Last edited: Sep 16, 2021
  18. stonebuster

    stonebuster Member

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    Glad the OP posted this question as I recently bought a 1965 Model 15-2 that has the trigger stop. If I have a trigger problem I'll know where to look first.
     
  19. PzGren

    PzGren Member

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    It is a pivoting trigger stop with a cam. The side plate needs to be removed and then the screw that holds the TS has to be loosened. Next the TS can be swung out and extended or swung in and be shorter, then the screw needs to be tightened.
    As I wrote before, the adjustable sight K-frames could be ordered with full target options or some. The TS was optional, like TT or TH and even grips.
     
  20. PzGren

    PzGren Member

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    My advice is slightly different and is based on the fact that I have adjusted a lot of TS on S&W revolvers and other guns. It is no rocket science but as easy as adjusting the rear sight.
     
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  21. bangswitch

    bangswitch Member

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    Of my three K-frame S&W's, all (M19-3, M66-1, M48-4) have the slotted frame for the trigger stop, but only my M48-4 had the stop when I bought it. I removed it after the first time I took the gun to the range, I didn't like the feel, and adjusting it is too much effort for the precision you get.

    I did, however, install a trigger stop on my 4" M19-3, but it's an old-fashioned type that many PPC shooters used to make, using a pencil eraser glued to the back side of the trigger and trimmed until you get the feel you want. It's easy, requires only a good pencil eraser, a drop of super glue and an emery board (and maybe a piece of masking tape to protect the trigger guard). It takes a bit of time and patience to trim just the right amount off, but once you get it done, you can rapidly pull the trigger in double action, bringing the hammer almost to its break-over point; finalize your hold and aim, then squeeze a bit to break the trigger and drop the hammer. Note, you can't really shoot the gun in single action after this modification, because the trigger travels further to the rear when cocked in single action than when pulled through in double action. Not really an issue, IMO, because if you are patient enough and trim the eraser just right, the final squeeze is about like a single action trigger release. IMG_0933.jpg IMG_0936.jpg IMG_0937.jpg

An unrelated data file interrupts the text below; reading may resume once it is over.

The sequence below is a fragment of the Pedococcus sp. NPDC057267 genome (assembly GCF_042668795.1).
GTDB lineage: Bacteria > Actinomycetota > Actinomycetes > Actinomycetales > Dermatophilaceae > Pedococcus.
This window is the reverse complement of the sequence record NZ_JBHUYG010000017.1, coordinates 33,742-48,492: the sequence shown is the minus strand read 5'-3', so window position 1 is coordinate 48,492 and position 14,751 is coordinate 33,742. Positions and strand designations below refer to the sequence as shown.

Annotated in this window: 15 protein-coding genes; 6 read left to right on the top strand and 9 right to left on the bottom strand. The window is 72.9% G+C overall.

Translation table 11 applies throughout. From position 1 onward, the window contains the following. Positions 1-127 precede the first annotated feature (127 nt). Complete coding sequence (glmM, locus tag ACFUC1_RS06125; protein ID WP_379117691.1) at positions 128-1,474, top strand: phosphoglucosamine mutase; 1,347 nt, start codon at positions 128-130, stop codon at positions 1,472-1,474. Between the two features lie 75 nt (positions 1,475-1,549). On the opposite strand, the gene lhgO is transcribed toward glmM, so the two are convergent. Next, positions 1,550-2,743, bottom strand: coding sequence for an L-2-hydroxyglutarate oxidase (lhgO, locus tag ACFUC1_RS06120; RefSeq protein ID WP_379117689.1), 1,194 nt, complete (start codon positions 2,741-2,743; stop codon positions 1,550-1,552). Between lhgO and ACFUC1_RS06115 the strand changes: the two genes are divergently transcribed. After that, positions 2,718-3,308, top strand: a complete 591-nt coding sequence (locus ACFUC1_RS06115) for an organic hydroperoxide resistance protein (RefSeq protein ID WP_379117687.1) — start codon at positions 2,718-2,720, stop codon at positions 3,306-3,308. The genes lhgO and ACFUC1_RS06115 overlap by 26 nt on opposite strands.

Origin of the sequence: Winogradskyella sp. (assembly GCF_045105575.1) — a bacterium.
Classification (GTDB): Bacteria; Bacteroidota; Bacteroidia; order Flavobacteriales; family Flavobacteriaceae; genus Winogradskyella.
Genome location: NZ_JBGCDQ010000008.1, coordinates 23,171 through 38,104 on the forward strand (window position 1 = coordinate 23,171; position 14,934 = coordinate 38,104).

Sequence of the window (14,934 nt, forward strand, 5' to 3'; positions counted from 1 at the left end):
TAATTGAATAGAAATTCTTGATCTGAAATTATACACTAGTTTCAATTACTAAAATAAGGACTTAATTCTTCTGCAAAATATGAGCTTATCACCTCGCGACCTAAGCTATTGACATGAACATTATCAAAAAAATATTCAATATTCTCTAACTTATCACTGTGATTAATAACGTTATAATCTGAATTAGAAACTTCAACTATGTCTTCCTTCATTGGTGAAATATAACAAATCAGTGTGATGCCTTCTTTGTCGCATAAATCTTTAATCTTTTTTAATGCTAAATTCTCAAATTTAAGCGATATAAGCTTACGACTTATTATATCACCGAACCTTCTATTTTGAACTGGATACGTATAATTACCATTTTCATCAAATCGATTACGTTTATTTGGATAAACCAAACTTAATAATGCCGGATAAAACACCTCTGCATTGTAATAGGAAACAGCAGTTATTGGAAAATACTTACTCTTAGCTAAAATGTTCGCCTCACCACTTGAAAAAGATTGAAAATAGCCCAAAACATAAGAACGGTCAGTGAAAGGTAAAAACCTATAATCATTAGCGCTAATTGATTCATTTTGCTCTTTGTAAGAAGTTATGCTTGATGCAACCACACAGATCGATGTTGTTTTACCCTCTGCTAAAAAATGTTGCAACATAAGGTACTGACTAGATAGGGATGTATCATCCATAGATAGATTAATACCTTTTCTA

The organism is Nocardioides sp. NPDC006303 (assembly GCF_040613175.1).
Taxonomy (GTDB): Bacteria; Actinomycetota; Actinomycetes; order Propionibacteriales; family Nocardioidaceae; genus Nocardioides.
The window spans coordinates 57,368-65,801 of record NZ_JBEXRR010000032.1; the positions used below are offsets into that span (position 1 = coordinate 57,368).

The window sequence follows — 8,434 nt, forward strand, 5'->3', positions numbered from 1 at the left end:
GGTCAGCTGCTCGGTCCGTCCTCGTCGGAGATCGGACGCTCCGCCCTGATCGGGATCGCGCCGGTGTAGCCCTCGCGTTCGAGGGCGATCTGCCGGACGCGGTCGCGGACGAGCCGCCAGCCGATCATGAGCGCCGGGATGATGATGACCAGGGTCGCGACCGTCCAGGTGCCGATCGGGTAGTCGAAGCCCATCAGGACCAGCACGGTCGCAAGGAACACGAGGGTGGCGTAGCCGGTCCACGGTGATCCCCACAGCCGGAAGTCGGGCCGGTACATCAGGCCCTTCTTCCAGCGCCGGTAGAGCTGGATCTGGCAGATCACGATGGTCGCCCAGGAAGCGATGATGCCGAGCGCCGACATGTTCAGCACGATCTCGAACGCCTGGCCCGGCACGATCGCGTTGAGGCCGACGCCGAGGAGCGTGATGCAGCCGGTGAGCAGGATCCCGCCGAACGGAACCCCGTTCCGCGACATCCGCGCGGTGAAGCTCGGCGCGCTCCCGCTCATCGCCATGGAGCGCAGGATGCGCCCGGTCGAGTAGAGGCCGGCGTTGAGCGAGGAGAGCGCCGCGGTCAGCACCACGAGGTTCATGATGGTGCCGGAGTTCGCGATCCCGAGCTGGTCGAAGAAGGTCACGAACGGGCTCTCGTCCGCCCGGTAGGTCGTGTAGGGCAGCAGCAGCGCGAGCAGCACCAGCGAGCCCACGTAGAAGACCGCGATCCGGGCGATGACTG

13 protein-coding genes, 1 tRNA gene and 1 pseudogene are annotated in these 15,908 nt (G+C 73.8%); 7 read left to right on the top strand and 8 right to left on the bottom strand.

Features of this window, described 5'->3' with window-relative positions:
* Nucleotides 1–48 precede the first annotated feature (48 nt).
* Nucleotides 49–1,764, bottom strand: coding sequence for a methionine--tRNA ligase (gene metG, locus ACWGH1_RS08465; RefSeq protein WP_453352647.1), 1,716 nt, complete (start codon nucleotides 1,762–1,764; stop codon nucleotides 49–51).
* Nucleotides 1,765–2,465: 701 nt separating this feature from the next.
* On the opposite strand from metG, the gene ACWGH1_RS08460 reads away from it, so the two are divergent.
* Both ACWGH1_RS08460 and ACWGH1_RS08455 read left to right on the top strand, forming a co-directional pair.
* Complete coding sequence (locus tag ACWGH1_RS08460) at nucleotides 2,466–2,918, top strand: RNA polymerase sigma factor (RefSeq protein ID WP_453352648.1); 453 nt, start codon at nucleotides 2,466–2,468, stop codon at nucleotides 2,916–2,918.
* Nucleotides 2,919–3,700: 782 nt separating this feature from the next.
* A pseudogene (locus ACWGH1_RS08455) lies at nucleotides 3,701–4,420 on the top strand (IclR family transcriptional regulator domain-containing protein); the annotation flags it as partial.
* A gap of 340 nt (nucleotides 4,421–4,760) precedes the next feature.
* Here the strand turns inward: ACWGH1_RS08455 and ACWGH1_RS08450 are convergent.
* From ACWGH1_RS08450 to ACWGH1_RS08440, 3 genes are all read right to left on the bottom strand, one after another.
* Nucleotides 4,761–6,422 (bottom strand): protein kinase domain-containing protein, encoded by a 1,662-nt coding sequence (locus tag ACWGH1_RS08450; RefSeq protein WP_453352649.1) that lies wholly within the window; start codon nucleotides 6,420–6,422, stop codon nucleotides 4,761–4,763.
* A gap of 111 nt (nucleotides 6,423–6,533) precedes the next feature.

Note, the small amount of gunk on the back of the trigger got cleaned off after the picture was made. If you want to remove the stop, just use a razor blade or X-acto knife and trim it back to the trigger. Don't have to take off the side plate, nor do you have to worry about it coming loose and jamming the trigger. If this one comes loose, it simply falls off.
     
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  22. sgt127

    sgt127 Member

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    380AC986-46AA-4D0D-BB58-397F567A95E1.jpeg D0038C25-796D-4650-8F1C-68FFA1B6288C.jpeg This is a S&W F Comp. model 66.

    Interestingly, the Performance Center chose to weld a stop on the trigger rather than use a frame with a trigger stop.
     
  23. Jim Watson

    Jim Watson Member

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    In my PPC days, that was known as the White Trigger Stop. Because the usual eraser is white or because it was first done by Mr White, I don't know.
    If you wanted something fancy, Brownells had trigger stop screws with rubber tips for the same quasi single action operation.
    One of the early revolver coaches had grips made that would bring the tip of the finger against wood, letting him know the DA was fixing to break and he could pause, improve his aim, and squeeze the shot off. Just the opposite of Ed McGivern who advocated a smooth continuous roll from front to back and back to front, the reset controlled like the firing pull.

    I have a gunsmith job like that, a pin pressed into the back of the trigger. It stops the trigger short of full cock; the gunsmith said if I wanted to restore single action to just file it down.
     
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  24. .455_Hunter

    .455_Hunter Member

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    The stop is present on my 15-3.
     
  25. bangswitch

    bangswitch Member

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    Lucky for me that I had a pencil with a white eraser, then. Otherwise mine would have been known as the Pink Trigger Stop.:D
    The reason Iike this one so well, is, it requires no modification of any gun part, like drilling and tapping the trigger for the one like Brownells sold. It can be made as sensitive as you have the patience to make it, and when you want to take it off, you don't have anything to file down and have to repair.